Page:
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Hydroclimate Variability and Change over the Mekong River Basin: Modeling and Predictability and Policy Implications

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  • 1 Department of Atmospheric and Oceanic Science, University of Maryland, College Park, College Park, Maryland
  • | 2 Department of Atmospheric and Oceanic Science, University of Maryland, College Park, College Park, Maryland, and Jefferson Science Fellowship Program, National Academy of Sciences, Washington, D.C.
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Abstract

The Mekong River is the lifeblood of the Southeast (SE) Asian economies. In situ and satellite-based precipitation are analyzed to assess the amount of water received as precipitation in the river basin (Mekong basin water), in particular, the amount each country receives. Laos, Thailand, and Cambodia contribute ~75% of the basin water during March–September, whereas China’s contribution is 10%–15%, except in winter when it rises to 25%. The processing of Mekong basin water into Mekong streamflow entails accounting for the uncertain water losses but, interestingly, interannual variations in Mekong basin water can be processed into Mekong streamflow using a simple hydrologic model, which is validated using monthly river discharge data from four stations. Preliminary evidence for the impact of upbasin dams on downstream flow, especially the timing of peak summer flow, is presented. Characterization of El Niño’s influence on SE Asian rainfall reveals significant rainfall reductions in the fall preceding and the spring following El Niño’s peak phase (winter); such reductions at the bookends of the dry season in SE Asia (winter) generate droughts, as in 2015–16. The linear trend in twentieth-century rainfall assesses the vulnerability of the region to climate change. The analysis indicates the feasibility of streamflow prediction using a simple hydrologic model driven by high-resolution precipitation observations and forecasts. It raises the prospects of drought prediction based on El Niño’s emergence/forecast. Finally, by showing the Mekong to be largely a rain-fed and not snowmelt-fed river, it provides quantitative context for assessing the notion of Chinese control on the lower Mekong via upbasin dams.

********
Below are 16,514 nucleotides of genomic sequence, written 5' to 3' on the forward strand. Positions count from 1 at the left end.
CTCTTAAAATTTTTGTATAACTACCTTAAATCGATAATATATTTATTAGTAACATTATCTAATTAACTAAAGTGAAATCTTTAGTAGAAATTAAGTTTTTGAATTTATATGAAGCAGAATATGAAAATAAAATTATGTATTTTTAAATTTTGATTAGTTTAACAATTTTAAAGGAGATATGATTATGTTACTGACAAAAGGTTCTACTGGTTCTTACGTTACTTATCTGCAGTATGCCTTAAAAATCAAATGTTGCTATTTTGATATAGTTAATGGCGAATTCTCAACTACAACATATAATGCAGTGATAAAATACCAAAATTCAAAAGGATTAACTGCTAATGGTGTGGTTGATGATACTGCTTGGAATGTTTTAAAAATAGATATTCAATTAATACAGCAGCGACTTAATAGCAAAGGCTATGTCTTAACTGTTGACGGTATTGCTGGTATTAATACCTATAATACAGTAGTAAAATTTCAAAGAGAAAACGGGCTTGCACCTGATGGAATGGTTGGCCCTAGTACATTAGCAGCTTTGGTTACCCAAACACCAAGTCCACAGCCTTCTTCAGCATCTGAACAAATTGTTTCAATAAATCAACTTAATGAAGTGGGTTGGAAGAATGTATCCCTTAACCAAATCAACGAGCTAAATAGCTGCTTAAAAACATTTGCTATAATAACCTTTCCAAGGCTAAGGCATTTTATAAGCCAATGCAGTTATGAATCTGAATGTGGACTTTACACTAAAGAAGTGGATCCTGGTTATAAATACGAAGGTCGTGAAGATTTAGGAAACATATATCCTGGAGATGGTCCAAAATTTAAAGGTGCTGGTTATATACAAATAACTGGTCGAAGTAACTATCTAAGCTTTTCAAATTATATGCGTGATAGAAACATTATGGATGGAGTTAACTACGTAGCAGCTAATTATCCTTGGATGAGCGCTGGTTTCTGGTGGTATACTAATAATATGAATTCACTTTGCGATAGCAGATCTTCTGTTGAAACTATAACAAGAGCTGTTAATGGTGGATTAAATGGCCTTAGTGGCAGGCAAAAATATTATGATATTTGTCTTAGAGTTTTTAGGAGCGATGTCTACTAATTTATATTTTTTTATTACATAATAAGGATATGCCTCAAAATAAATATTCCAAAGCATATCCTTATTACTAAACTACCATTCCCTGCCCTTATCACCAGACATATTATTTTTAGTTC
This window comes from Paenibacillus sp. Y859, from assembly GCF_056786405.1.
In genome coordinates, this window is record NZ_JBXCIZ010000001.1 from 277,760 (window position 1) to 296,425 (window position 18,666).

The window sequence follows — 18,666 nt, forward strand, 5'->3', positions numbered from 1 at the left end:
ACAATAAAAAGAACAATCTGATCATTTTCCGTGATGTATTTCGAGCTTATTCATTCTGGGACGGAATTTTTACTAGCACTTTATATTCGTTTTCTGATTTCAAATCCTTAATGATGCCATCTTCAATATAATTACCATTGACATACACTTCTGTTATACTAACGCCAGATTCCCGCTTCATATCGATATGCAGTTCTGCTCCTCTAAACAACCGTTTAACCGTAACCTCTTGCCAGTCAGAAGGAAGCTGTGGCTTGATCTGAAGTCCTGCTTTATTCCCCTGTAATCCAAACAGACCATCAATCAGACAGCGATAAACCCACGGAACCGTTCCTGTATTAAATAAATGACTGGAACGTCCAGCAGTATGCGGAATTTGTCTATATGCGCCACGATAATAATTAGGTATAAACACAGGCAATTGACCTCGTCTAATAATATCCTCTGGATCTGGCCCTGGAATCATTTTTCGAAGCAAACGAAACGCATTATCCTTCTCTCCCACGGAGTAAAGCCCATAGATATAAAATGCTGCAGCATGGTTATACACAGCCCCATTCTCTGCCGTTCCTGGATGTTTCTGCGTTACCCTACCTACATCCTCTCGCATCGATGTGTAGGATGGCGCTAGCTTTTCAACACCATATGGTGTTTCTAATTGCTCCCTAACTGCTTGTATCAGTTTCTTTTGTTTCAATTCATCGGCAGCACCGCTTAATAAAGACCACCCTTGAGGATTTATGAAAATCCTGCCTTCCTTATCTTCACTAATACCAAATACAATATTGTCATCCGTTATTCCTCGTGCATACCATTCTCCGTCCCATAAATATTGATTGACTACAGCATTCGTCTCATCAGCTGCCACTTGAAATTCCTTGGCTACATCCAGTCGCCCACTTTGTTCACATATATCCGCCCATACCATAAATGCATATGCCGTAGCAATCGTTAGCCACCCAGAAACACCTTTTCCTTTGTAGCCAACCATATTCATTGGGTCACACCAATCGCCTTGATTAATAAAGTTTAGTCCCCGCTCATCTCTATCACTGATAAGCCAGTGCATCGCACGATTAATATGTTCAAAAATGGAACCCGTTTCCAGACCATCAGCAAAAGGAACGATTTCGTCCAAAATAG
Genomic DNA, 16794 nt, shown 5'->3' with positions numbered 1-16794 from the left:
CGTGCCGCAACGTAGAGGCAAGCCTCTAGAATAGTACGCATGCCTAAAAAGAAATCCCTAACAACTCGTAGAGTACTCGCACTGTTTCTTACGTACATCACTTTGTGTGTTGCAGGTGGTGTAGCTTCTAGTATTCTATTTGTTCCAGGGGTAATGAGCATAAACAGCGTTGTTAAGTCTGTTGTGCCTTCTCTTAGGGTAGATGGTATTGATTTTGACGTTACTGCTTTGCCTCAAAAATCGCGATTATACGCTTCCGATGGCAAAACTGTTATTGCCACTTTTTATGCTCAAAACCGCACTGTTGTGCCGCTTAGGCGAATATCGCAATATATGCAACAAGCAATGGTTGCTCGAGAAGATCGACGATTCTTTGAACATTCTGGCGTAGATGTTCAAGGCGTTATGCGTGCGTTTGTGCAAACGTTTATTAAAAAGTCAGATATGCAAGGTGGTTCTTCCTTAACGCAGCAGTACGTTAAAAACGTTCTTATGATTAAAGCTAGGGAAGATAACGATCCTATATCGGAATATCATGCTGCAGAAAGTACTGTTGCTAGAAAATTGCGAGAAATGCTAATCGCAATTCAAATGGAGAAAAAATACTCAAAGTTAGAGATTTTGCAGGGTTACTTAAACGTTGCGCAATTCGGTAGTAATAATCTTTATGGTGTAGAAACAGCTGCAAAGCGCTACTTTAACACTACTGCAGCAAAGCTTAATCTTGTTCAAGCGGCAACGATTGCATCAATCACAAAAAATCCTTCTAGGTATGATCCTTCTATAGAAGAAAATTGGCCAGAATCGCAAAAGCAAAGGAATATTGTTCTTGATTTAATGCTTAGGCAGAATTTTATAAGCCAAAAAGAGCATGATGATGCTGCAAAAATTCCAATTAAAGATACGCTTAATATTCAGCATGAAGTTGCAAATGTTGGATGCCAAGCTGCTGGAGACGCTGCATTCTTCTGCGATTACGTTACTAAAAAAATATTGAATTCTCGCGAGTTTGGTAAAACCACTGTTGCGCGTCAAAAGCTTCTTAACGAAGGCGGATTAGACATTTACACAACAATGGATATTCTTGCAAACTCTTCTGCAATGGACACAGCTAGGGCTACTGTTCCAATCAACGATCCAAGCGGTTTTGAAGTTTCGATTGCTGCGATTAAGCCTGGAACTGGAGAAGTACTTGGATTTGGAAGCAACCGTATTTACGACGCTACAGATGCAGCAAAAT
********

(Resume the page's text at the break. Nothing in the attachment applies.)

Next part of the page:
© 2018 American Meteorological Society. For information regarding reuse of this content and general copyright information, consult the AMS Copyright Policy (www.ametsoc.org/PUBSReuseLicenses).

Corresponding author: Sumant Nigam, nigam@umd.edu

Abstract

The Mekong River is the lifeblood of the Southeast (SE) Asian economies. In situ and satellite-based precipitation are analyzed to assess the amount of water received as precipitation in the river basin (Mekong basin water), in particular, the amount each country receives. Laos, Thailand, and Cambodia contribute ~75% of the basin water during March–September, whereas China’s contribution is 10%–15%, except in winter when it rises to 25%. The processing of Mekong basin water into Mekong streamflow entails accounting for the uncertain water losses but, interestingly, interannual variations in Mekong basin water can be processed into Mekong streamflow using a simple hydrologic model, which is validated using monthly river discharge data from four stations. Preliminary evidence for the impact of upbasin dams on downstream flow, especially the timing of peak summer flow, is presented. Characterization of El Niño’s influence on SE Asian rainfall reveals significant rainfall reductions in the fall preceding and the spring following El Niño’s peak phase (winter); such reductions at the bookends of the dry season in SE Asia (winter) generate droughts, as in 2015–16. The linear trend in twentieth-century rainfall assesses the vulnerability of the region to climate change. The analysis indicates the feasibility of streamflow prediction using a simple hydrologic model driven by high-resolution precipitation observations and forecasts. It raises the prospects of drought prediction based on El Niño’s emergence/forecast. Finally, by showing the Mekong to be largely a rain-fed and not snowmelt-fed river, it provides quantitative context for assessing the notion of Chinese control on the lower Mekong via upbasin dams.

© 2018 American Meteorological Society. For information regarding reuse of this content and general copyright information, consult the AMS Copyright Policy (www.ametsoc.org/PUBSReuseLicenses).

Corresponding author: Sumant Nigam, nigam@umd.edu
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